brittle star

(redirected from Brittlestar)
Also found in: Dictionary, Medical, Encyclopedia.
Graphic Thesaurus  🔍
Display ON
Animation ON
  • noun

Synonyms for brittle star

an animal resembling a starfish with fragile whiplike arms radiating from a small central disc

References in periodicals archive ?
The development of the brittlestar Ophiopholis aculeata (O.
The team, together with scientists from Israel's Weizmann Institute and the Natural History Museum of Los Angeles County, discovered that chalk-like calcite crystals in the skeletons of brittlestars have a dual function, acting as armour as well as optical receptors for an all-seeing compound eye.
For example, light shining into a brittlestar's surface lens gets focused by a second lens below the sphere.
(2008) showed a reduction in larval survival and size, as well as increased larval abnormalities in the brittlestar Ophiothrix fragilis at pH 7.9 and 7.7.
In these waters they feed on worms, crustaceans, brittlestars and sand eels.
Interaction of ocean acidification and temperature; the high cost of survival in the brittlestar Ophiura ophiura.
Respiration in the burrowing brittlestar, Hemipholis elongate Say (Echinodermata, Ophiuroidea): a study of the effects of environmental variables on oxygen uptake.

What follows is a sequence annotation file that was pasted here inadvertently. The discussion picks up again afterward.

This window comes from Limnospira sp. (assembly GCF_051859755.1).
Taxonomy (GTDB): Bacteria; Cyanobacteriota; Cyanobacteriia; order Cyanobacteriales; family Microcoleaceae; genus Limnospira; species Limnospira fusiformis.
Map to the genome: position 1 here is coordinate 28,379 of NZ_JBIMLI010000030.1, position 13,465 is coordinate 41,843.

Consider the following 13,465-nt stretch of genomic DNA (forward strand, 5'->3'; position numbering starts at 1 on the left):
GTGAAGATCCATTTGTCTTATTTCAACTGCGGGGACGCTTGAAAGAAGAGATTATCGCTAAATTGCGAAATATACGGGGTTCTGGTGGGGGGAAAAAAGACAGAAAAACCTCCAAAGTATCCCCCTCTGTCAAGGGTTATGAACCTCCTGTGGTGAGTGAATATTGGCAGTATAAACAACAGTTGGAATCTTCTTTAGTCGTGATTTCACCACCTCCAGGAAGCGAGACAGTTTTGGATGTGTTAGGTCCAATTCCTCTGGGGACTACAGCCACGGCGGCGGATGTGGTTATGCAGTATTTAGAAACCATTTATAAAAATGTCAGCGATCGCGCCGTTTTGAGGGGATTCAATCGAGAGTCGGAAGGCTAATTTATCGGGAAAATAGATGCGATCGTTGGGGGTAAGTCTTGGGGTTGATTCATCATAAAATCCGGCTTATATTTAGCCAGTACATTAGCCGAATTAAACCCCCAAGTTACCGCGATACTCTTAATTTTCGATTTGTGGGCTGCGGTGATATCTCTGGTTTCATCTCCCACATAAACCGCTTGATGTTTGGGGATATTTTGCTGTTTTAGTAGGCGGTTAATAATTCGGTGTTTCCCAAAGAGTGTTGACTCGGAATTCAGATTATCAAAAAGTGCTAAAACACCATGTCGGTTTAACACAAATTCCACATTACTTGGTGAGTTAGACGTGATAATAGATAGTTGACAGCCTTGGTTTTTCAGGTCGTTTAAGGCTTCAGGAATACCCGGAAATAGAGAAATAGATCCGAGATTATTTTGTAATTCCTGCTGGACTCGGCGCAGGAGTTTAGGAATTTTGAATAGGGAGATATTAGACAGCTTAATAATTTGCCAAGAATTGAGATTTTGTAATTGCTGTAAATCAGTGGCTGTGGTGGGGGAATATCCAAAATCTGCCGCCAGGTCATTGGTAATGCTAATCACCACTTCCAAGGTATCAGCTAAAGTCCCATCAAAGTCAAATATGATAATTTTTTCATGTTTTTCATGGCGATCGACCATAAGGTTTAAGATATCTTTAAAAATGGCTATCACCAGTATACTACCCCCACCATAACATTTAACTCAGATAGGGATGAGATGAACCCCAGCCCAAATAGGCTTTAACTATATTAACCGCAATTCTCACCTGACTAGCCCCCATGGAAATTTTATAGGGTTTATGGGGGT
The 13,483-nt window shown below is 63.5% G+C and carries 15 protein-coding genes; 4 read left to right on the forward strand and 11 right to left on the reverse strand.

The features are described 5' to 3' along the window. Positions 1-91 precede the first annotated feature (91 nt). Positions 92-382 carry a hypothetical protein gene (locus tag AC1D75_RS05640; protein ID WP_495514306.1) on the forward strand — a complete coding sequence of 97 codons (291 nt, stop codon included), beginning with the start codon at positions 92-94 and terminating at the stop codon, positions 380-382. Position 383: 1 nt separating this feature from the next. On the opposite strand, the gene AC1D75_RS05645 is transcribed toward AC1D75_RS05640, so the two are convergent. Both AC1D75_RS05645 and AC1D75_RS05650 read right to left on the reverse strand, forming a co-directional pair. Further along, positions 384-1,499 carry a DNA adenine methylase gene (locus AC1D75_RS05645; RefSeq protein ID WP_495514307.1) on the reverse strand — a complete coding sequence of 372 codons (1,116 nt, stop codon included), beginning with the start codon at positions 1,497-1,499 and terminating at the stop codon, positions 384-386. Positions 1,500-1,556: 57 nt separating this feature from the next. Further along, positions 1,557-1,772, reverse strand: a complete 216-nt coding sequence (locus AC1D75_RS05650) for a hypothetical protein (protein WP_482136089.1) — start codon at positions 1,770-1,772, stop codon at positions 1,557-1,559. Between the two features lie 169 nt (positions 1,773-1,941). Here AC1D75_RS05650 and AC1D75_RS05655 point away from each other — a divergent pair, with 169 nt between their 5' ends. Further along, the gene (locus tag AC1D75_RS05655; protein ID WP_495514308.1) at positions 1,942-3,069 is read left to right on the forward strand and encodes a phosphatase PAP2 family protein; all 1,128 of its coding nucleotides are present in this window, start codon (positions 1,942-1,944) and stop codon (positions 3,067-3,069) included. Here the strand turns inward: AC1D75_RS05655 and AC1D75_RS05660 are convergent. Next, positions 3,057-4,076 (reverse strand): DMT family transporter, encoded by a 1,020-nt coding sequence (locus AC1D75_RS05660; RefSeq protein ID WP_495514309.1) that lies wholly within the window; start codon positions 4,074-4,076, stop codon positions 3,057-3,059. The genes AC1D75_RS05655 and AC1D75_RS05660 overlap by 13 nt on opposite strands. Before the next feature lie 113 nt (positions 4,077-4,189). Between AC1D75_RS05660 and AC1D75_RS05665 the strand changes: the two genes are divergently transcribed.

Scientists studying a bizarre sea creature called the brittlestar, cousin to the starfish, have pondered that question for decades.
Microscopic anatomy of the digestive system in normal and regenerating specimens of the brittlestar Amphipholis kochii.
Near-future level of [CO.sub.2]-driven ocean acidification radically affects larval survival and development in the brittlestar Ophiothrix fragilis.
The structure and mode of function of the water vascular system of a brittlestar, Ophioderma appressum.
Variable tensility of the oral arm plate ligaments of the brittlestar Ophiura ophiura (Echinodermata: Ophiuroidea).
Shade-seeking behaviour under polarized light by the brittlestar Ophioderma brevispinum (Echinodermata: Ophiuroidea).
Previously, we presented a brief description of stomach lining regeneration after central disk autotomy in the brittlestar Amphipholis kochii (Frolova and Dolmatov, 2006).
However, higher rates have been reported for some infauna--85% for a brittlestar in South Carolina (Stancyk et al., 1994) and 20%-40% for a maldanid in France (Clavier, 1984).